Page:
One great achievement of the European romantic nationalist movements beginning in the late 18th century was their creation of an ideal of national character rooted not in the deeds of great kings or generals but in the distinctive language, arts, folklore, customs and ancestral homelands of the ordinary people or volk.

As industrialization upended community life and social relations, the romantics popularized the ideal that the true, authentic character of a people as a nation lay in the old, endangered ways of life in its regional communities.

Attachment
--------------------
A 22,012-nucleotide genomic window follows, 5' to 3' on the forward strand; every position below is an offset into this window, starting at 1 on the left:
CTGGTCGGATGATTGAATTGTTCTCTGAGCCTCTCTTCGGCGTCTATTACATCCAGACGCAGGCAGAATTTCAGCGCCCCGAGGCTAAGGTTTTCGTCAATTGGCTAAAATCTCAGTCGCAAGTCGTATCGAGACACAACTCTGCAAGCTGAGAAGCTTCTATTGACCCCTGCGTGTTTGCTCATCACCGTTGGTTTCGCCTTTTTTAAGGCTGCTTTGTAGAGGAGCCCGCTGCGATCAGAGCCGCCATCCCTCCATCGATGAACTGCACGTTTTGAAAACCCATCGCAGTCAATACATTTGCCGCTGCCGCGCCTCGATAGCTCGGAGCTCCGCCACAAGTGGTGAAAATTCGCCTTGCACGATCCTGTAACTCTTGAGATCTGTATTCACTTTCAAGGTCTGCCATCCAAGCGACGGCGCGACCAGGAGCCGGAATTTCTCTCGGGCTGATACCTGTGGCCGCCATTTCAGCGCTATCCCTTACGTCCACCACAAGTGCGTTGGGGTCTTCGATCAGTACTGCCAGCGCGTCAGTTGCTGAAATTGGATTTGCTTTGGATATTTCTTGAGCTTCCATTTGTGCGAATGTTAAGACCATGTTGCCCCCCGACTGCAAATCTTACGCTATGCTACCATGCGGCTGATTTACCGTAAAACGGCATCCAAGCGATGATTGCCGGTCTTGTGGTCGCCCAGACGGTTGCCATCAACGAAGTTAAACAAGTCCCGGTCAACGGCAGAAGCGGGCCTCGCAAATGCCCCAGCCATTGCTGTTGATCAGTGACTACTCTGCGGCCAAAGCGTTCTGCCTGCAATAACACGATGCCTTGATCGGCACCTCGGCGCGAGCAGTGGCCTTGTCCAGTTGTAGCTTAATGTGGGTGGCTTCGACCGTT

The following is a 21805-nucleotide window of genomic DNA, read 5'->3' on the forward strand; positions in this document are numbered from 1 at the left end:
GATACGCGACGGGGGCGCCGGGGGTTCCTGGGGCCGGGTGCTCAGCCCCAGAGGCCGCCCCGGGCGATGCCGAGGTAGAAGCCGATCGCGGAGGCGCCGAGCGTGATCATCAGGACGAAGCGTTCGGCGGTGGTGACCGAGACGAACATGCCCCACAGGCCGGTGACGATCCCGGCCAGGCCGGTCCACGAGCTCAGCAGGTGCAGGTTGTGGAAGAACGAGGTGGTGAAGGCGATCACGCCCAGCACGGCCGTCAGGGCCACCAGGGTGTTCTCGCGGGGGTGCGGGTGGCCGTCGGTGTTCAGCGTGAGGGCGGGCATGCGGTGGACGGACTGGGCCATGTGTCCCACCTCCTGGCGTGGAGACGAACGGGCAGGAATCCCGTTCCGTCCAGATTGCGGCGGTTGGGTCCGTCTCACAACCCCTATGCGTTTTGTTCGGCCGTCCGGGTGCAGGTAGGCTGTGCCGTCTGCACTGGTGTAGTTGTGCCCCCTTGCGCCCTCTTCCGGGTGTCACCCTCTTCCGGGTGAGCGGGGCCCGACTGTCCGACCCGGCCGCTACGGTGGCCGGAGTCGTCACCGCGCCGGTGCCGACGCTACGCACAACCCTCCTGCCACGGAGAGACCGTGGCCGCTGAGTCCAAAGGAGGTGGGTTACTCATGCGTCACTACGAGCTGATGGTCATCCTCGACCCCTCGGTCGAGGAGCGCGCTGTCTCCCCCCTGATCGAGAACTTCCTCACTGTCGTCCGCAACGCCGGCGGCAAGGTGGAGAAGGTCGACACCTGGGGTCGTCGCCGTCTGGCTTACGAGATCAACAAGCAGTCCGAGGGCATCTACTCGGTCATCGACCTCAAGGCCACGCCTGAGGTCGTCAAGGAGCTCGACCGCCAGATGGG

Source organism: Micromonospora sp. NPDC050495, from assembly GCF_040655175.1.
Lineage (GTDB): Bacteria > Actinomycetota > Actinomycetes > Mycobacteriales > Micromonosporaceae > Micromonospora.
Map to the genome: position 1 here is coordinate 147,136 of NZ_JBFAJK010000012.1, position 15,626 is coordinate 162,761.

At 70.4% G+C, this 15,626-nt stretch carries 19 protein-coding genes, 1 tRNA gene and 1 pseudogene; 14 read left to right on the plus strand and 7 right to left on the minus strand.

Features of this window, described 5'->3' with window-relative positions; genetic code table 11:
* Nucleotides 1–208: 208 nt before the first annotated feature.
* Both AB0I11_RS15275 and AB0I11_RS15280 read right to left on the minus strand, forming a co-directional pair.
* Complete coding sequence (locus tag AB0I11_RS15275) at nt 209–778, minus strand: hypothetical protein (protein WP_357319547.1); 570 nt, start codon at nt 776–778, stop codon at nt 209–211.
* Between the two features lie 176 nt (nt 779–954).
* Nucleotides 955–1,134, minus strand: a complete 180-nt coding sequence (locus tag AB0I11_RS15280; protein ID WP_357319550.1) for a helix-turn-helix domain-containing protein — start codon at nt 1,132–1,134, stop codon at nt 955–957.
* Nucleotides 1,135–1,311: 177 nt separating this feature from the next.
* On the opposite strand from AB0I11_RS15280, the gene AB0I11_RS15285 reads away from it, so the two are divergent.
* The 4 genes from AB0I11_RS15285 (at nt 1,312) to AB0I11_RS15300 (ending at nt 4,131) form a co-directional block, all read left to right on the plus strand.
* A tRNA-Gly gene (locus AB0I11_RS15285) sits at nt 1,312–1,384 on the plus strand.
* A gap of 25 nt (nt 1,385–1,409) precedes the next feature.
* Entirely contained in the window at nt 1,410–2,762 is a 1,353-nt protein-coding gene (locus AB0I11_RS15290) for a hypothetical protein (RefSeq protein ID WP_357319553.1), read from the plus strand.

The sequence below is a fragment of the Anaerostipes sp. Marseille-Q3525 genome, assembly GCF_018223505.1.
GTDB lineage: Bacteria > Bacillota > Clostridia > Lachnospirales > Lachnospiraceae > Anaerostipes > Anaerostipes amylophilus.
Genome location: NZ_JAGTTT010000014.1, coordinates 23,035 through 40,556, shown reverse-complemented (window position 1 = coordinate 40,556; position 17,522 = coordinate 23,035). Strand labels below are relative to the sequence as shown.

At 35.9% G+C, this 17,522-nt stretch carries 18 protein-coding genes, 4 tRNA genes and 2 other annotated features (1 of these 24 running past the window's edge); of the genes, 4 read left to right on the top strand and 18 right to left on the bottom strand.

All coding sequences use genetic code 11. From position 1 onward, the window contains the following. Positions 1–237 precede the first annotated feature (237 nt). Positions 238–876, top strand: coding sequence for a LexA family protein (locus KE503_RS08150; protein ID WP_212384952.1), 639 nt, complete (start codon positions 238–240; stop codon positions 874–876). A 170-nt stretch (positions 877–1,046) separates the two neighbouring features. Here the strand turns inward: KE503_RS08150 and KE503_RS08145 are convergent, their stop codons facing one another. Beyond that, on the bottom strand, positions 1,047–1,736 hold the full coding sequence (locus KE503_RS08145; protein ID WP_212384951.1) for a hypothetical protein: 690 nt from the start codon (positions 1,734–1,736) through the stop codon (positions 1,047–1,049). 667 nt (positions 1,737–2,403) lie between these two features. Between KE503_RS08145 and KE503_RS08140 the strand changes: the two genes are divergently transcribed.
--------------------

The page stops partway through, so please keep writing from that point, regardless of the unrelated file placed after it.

Yet it fell to cosmopolitan scholars and antiquarians to do what inarticulate rustics could not do — curate and repackage their folk customs and lores, marketing them to readers eager to participate as consumers in this "authentic," nostalgic ideal of nationhood.